Read about Janice Mason Steeves

In the middle of a very cold Canadian winter in early 2007, I sat in front of my wood stove and poured over the huge list of international water gardens I had downloaded from the Water Gardeners International website. I planned a ten day driving trip to the US to see as many of those water gardens as I could. I called it a “lotus pilgrimage”. 

 Lotus Pilgrimage
July 2008

Inspiration for my exhibition,
“Evening on the Lake of Dreams” 

by Janice Mason Steeves

Click images to enlarge

The dictionary describes “pilgrimage” as a “journey, especially a long one, made to some sacred place, as in an act of religious devotion: e.g. a pilgrimage to Lourdes”. What could be more sacred than seeing lotus and waterlilies blooming? And it was quite a long journey, although not on bended knee.

Besides, the Buddha is frequently pictured as sitting on a lotus flower. Legend has it that he thought people were as “lotus buds in a lake, springing from mud and striving to attain the surface in order to blossom”.

It wasn’t until July 2008 that I was actually able to make the trip. A friend and I left Toronto in the heat of mid-summer. It was a spectacular drive south into the sweltering heat of North Carolina to see Perry’s Water Gardens.

I was glad I had printed off the directions from their website before I left home because I don’t know if I would have been able to find it otherwise. The winding roads were narrow and poorly marked. But at last we arrived at the blue sign reading “Perry’s Water Gardens” and turned onto the rough dirt road.  

At the office, I spoke to a deeply tanned, bare-chested man who had matching tattoos circling his upper arms. He spoke with a southern drawl and said, “Yes ma’am, go right ahead and photograph, that’s just fine”. Another photographer had been camping at the front of the property and photographing daily for a week! So I happily mounted my camera on my tripod and photographed for the best part of two days, enjoying the acres of small ponds and hundreds of varieties of waterlilies and lotus.

I’m more of a water garden voyeur than a gardener, and seeing these waterlilies and lotus through my telephoto lens was like walking into another world. I had a difficult time deciding when enough was enough and leaving Perry’s to head off to another water garden. I could understand the photographer in the camper van staying for seven days . . . maybe next year.   

Images from Perry's Water Gardens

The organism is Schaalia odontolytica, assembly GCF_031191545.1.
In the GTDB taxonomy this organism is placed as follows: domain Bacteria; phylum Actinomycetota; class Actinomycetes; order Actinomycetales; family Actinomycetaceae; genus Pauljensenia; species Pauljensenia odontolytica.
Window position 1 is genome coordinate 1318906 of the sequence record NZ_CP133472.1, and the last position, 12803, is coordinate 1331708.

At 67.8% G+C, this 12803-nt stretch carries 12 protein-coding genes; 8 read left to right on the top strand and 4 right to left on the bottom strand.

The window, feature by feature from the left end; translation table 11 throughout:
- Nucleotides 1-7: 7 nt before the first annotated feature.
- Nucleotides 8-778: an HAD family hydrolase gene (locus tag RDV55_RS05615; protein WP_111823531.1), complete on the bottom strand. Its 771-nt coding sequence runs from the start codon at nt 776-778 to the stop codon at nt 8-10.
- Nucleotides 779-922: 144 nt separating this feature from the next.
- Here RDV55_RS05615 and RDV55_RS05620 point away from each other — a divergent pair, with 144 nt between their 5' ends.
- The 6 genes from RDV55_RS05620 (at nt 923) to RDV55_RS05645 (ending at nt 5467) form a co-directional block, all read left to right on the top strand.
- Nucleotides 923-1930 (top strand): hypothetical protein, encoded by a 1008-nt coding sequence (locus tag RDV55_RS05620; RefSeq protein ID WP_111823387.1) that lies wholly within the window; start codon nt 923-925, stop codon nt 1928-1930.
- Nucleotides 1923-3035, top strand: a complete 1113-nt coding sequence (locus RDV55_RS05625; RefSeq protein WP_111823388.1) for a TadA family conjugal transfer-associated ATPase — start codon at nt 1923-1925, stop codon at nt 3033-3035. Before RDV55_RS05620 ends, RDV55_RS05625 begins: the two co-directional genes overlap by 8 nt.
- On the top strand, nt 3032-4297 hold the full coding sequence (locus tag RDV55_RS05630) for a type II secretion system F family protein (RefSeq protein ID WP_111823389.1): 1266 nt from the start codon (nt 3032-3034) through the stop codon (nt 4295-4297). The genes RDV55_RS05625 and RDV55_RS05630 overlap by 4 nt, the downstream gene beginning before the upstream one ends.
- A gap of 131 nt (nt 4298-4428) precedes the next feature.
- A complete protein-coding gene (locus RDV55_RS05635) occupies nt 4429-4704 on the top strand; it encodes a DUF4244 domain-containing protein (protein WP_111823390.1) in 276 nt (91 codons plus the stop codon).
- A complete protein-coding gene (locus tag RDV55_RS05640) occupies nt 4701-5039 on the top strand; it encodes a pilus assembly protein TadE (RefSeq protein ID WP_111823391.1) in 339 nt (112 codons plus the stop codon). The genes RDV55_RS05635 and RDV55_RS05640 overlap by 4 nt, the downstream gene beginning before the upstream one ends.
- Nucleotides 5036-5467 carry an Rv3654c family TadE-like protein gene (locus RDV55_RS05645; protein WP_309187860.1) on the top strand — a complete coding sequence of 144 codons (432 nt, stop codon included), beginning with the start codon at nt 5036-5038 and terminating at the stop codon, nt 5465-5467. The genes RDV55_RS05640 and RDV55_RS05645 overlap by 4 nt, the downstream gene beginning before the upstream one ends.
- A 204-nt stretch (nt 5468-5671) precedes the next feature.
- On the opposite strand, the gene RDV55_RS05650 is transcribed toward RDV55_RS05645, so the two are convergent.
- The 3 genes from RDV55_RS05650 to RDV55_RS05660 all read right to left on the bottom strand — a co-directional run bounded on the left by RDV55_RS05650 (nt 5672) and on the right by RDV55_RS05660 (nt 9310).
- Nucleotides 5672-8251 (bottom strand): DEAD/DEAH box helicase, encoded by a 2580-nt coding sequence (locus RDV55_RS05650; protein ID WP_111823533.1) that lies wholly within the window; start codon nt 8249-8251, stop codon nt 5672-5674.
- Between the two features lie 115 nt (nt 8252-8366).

Although I had thought of going to see the Water Gardens at Chapel Hill, North Carolina, the Sarah Duke Gardens in Durham, and the Louis Ginter Botanical Garden in Richmond, Virginia, I had spent too long photographing at Perry’s. With other time constraints, we decided to head straight to Adamstown, Maryland, to see Lilypons Water Gardens, driving along part of the spectacular Blue Ridge Parkway.
We spent two glorious days at Lilypons and I lived behind my lens, even in the rain. It was a gentle rain though. The next morning was sunny so I shot for several hours in the early light. I can’t really describe it -- the quiet experience of walking around the acres of ponds filled with waterlilies and lotus.  


Images from Lilypons Water Gardens









Then on to the very sophisticated Longwood Gardens at Kennett Square, Pennsylvania. We arrived there in the late afternoon, when the light, low and slanting, is the best for photographing. In the Outdoor Waterlily Display within the glass Conservatory that looked like Kew Gardens, there were pools filled with over 100 types of day and night blooming water plants, from waterlilies to lotuses, and spectacular giant hybrid water platters.

The enormous Victoria ‘Longwood Hybrids’ had just come into bloom and the evening we were there, NBC came with their television camera to photograph them. We stayed on to photograph as the sun set and the night blooming water plants opened. I was simply in awe. I had never seen this before.

< Tim Jennings demonstrates pollinating a
Victoria at Longwood Gardens


Images from Longwood Gardens














When I returned home, I didn’t attempt to paint what I had seen on this pilgrimage. I just let it wash over me for several months. The creative process for me works in strange and mysterious ways and is most often inspired by a journey. After some time, I get a persistent thought or sort of vision of an image to paint. I usually follow this thought and begin to try to paint what I see in my head. The painting rarely turns out the same as the inner eye can see.

The waterlily series began in soft tones of greens and blues and creamy whites, but soon changed to tones of red and orange and hot pink -- even the lily pads. And as that happened, the title of the exhibition came to me very clearly in a flash one morning at 4:00 a.m. It was “Evening on the Lake of Dreams”. It shocked me a bit, that title, because I thought it was too much -- new-agey perhaps. But I decided to go with it. And as I made that decision, I had the clear idea to write a myth to accompany the title and the exhibition. Twenty paintings from this series are in my exhibition at Galerie D’Avignon in Montreal, on display May 2 through 23 2009. 

Gallery and myth of
"Evening on the
Lake of Dreams"

Janice Mason Steeves
travels the world in search of beauty to inspire her paintings

Introduction and Index
Lotus Series Gallery | Evening on the Lake of Dreams Gallery and Myth
Mudan Series Gallery | China and Tibet Photo Gallery and Diary

Lotus Pilgrimage Photo Galleries and Narrative
300 K - For shorter downloads
Part 1 - Perry's Water Gardens | Part 2 - Lilypons Water Gardens | Part 3 - Longwood Gardens

Jardin Majorelle Photo Gallery, Marakesh, Morocco
Profile - Janice Mason Steeves

WGI ONLINE Journal Table of Contents
Water Gardeners International
Home | Join WGI | Members' Exclusive | Gateway to Water Gardening